In the first of a short series of people who have changed career since they turned 50, Martin Garrity talks about his move from HR to career coaching and prison chaplaincy.
Older workers often have an interesting career trajectory, having changed course perhaps due to children or other life events. For some, these events or changes in their working life prompt a period of reflection and a desire to find work that really matters to them. Martin Garrity has not only spent much of his life coaching older workers, but he himself has not followed a typical linear career path. Now he is moving in a new direction, as a prison chaplain, and he is relishing it doing this alongside his coaching work.
Martin started his working life in HR in large firms such as Boots in the 1980s and 1990s. There he learnt all the basics, such as how to run a training course, and had access to leading thinkers in the field. He decided he too could become a consultant and went freelance in the mid-90s to gain more freedom and to have more time to work around his family. It was a period of great change in his life. Within a year of starting his freelance business with his wife, who specialises in mental health at work, the couple started a family and moved house. He says he really enjoyed the ability to be around to do school runs and see all the school plays when his children were young. “My dad’s generation missed out on all those things,” he states.
As a freelance, he found work mainly through referrals and as an associate who was hired on an as and when basis. Over the next 20 years, his work evolved from running workshops on such topics as appraisals and interview techniques to doing one to one work. He learned about coaching at Middlesex University and University of Oxford and ended up working with many senior leaders, mainly on issues such as bullying and burnout and really enjoyed the challenge of building rapport and getting behind the facade. Eventually, in 2012, Martin set up a separate career coaching and job seekers consultancy as a sideline, charging a nominal or no fee. He soon found he was increasingly enjoying that work and started to take on more paid work in this area.
In 2016, he decided to try something different again, driven by a desire to help people in vulnerable situations to understand themselves and to rebuild. He trained as a chaplain through Humanists UK and, having successfully completed the course, started looking for voluntary work at a local hospice and hospital, but they were either full or didn’t want a non-religious chaplain. So he tried his local prison, Bullingdon Prison near Aylesbury, who welcomed him into their multi-faith team. He has been volunteering there ever since in a team which includes Catholic, Church of England, Free Church, Muslim, Hindu, Sikh, Jewish, Orthodox, Pagan and Rastafarian chaplains. Martin runs a mindfulness group, although this has stopped during Covid, and does one to one sessions with prisoners.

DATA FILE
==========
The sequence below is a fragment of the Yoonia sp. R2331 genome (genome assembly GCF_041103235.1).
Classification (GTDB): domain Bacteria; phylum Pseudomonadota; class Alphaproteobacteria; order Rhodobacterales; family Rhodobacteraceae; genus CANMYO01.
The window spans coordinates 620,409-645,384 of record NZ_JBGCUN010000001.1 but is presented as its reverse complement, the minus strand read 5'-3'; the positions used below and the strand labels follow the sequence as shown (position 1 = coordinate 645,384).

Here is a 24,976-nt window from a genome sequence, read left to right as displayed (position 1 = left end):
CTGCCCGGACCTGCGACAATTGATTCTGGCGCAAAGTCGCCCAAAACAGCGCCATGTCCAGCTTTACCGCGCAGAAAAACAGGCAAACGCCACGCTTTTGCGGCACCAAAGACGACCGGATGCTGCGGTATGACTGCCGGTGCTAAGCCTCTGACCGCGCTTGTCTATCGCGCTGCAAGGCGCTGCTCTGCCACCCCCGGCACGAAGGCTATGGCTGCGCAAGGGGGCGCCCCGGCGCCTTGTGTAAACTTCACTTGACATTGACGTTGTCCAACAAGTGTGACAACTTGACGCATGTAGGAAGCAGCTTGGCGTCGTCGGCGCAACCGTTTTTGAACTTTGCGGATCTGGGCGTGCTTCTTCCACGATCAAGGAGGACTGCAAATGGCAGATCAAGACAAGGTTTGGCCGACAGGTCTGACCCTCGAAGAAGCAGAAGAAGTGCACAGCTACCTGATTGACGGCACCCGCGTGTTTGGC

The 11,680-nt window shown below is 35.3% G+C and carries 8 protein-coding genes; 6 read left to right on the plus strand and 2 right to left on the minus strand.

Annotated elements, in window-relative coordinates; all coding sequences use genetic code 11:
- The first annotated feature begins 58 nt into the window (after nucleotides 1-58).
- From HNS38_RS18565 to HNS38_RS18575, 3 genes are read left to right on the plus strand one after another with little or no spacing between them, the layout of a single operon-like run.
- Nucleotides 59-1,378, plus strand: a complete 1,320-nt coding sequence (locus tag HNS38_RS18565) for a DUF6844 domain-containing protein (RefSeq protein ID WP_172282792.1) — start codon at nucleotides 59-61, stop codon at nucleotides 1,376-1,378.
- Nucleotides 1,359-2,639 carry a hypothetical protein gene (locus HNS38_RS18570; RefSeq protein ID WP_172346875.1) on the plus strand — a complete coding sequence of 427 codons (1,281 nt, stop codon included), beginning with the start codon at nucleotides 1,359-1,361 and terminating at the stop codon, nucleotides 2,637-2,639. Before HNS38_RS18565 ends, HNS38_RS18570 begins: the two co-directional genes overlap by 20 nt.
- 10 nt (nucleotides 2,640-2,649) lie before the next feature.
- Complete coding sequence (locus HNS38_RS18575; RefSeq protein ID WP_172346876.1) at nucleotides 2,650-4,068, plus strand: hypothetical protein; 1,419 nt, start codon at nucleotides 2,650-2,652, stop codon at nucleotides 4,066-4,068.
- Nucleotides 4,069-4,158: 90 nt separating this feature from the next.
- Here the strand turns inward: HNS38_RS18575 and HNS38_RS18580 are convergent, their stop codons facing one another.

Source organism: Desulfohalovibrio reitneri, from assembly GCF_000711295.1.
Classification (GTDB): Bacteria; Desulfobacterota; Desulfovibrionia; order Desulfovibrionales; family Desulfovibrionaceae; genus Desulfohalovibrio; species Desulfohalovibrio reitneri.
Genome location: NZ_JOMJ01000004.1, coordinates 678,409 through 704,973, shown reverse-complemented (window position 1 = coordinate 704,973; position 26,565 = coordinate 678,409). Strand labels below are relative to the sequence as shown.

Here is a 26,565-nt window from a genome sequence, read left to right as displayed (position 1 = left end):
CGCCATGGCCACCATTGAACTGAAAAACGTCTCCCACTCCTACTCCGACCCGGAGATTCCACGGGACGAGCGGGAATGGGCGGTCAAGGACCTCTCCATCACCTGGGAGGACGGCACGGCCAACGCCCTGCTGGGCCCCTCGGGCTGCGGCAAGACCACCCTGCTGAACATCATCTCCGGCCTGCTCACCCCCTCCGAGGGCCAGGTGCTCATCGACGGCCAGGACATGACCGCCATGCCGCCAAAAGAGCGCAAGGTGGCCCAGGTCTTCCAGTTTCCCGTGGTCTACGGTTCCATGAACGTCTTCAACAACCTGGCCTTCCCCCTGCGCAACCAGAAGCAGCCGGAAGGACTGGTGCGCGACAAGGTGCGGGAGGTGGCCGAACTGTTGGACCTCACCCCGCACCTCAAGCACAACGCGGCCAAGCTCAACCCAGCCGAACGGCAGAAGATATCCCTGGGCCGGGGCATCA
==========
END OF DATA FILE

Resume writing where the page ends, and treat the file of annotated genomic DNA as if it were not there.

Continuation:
He compares it with his coaching work which he says is more “solution-oriented”. “With chaplaincy you just walk alongside the person. You just listen and are present with compassion,” he says.
He says Covid has accentuated some of the problems prisoners speak to him about. Facilities, such as education and access to the gym, have been withdrawn and they spend most of the time restricted to their cells. Volunteers were not allowed in at the end of 2020 and in early 2021, but have just returned in the last weeks. Martin says there are indications that behaviour, discipline and mental health “are all going in the wrong direction”.
Martin says he is doesn’t ask why the prisoners he works with are in prison and doesn’t know how long their sentences are unless they tell him. Sometimes he comes in thinking he will be meeting one prisoner only to find they have been released. He recalls a young prisoner who was self harming constantly and on suicide watch. “He was adamant he was going to commit suicide either in prison or once he got out,” says Martin.
While he plans to continue his career coaching work which he loves, Martin is now looking for a paid position as a prison chaplain. If he succeeds, he will become the first paid non-religious chaplain in a UK prison. At 64, for him what is important is doing work that is meaningful. “I want to leave people in a better state than I find them. That is the ultimate reward and means more to me than finances and career progression,” he says.
In his coaching work he often works with people facing restructure and redundancy and he sees many older people who want to change their lives, although some just want help with the mechanics of finding a job. “Some of the conversations I have are not dissimilar to those I have as a chaplain,” he says. “People are questioning their lives and wanting to branch out.”